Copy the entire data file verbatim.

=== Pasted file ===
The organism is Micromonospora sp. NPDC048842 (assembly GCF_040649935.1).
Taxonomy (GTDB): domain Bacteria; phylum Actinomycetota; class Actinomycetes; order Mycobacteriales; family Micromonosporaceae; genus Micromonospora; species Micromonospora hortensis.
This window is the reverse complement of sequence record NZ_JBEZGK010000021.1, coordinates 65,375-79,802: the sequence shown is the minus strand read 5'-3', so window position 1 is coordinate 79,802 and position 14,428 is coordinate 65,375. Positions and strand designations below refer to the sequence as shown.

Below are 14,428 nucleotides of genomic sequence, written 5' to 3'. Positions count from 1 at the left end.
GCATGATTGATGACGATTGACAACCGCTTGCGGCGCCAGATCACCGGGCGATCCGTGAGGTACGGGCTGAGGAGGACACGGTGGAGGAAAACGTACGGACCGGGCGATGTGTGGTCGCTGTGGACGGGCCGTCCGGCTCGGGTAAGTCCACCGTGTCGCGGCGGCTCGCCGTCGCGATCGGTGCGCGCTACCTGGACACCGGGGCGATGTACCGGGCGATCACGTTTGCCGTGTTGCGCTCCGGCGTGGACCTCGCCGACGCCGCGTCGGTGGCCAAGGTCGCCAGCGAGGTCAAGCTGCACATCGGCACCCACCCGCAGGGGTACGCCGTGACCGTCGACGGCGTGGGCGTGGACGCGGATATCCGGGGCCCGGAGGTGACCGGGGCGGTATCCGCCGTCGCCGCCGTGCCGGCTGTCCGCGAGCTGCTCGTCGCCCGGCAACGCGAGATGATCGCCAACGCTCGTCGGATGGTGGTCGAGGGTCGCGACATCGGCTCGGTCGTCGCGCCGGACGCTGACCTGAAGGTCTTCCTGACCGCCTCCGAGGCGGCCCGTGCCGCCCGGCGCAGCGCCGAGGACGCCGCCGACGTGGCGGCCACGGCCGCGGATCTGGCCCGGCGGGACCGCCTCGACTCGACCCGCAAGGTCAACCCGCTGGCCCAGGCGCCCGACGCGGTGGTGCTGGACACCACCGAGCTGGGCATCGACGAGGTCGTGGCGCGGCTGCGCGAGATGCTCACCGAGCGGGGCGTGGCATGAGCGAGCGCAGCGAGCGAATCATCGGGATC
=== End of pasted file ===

The organism is Micromonospora sp. NPDC048842 (assembly GCF_040649935.1).
Taxonomy (GTDB): domain Bacteria; phylum Actinomycetota; class Actinomycetes; order Mycobacteriales; family Micromonosporaceae; genus Micromonospora; species Micromonospora hortensis.
This window is the reverse complement of sequence record NZ_JBEZGK010000021.1, coordinates 65,375-79,802: the sequence shown is the minus strand read 5'-3', so window position 1 is coordinate 79,802 and position 14,428 is coordinate 65,375. Positions and strand designations below refer to the sequence as shown.

Below are 14,428 nucleotides of genomic sequence, written 5' to 3'. Positions count from 1 at the left end.
GCATGATTGATGACGATTGACAACCGCTTGCGGCGCCAGATCACCGGGCGATCCGTGAGGTACGGGCTGAGGAGGACACGGTGGAGGAAAACGTACGGACCGGGCGATGTGTGGTCGCTGTGGACGGGCCGTCCGGCTCGGGTAAGTCCACCGTGTCGCGGCGGCTCGCCGTCGCGATCGGTGCGCGCTACCTGGACACCGGGGCGATGTACCGGGCGATCACGTTTGCCGTGTTGCGCTCCGGCGTGGACCTCGCCGACGCCGCGTCGGTGGCCAAGGTCGCCAGCGAGGTCAAGCTGCACATCGGCACCCACCCGCAGGGGTACGCCGTGACCGTCGACGGCGTGGGCGTGGACGCGGATATCCGGGGCCCGGAGGTGACCGGGGCGGTATCCGCCGTCGCCGCCGTGCCGGCTGTCCGCGAGCTGCTCGTCGCCCGGCAACGCGAGATGATCGCCAACGCTCGTCGGATGGTGGTCGAGGGTCGCGACATCGGCTCGGTCGTCGCGCCGGACGCTGACCTGAAGGTCTTCCTGACCGCCTCCGAGGCGGCCCGTGCCGCCCGGCGCAGCGCCGAGGACGCCGCCGACGTGGCGGCCACGGCCGCGGATCTGGCCCGGCGGGACCGCCTCGACTCGACCCGCAAGGTCAACCCGCTGGCCCAGGCGCCCGACGCGGTGGTGCTGGACACCACCGAGCTGGGCATCGACGAGGTCGTGGCGCGGCTGCGCGAGATGCTCACCGAGCGGGGCGTGGCATGAGCGAGCGCAGCGAGCGAATCATCGGGATC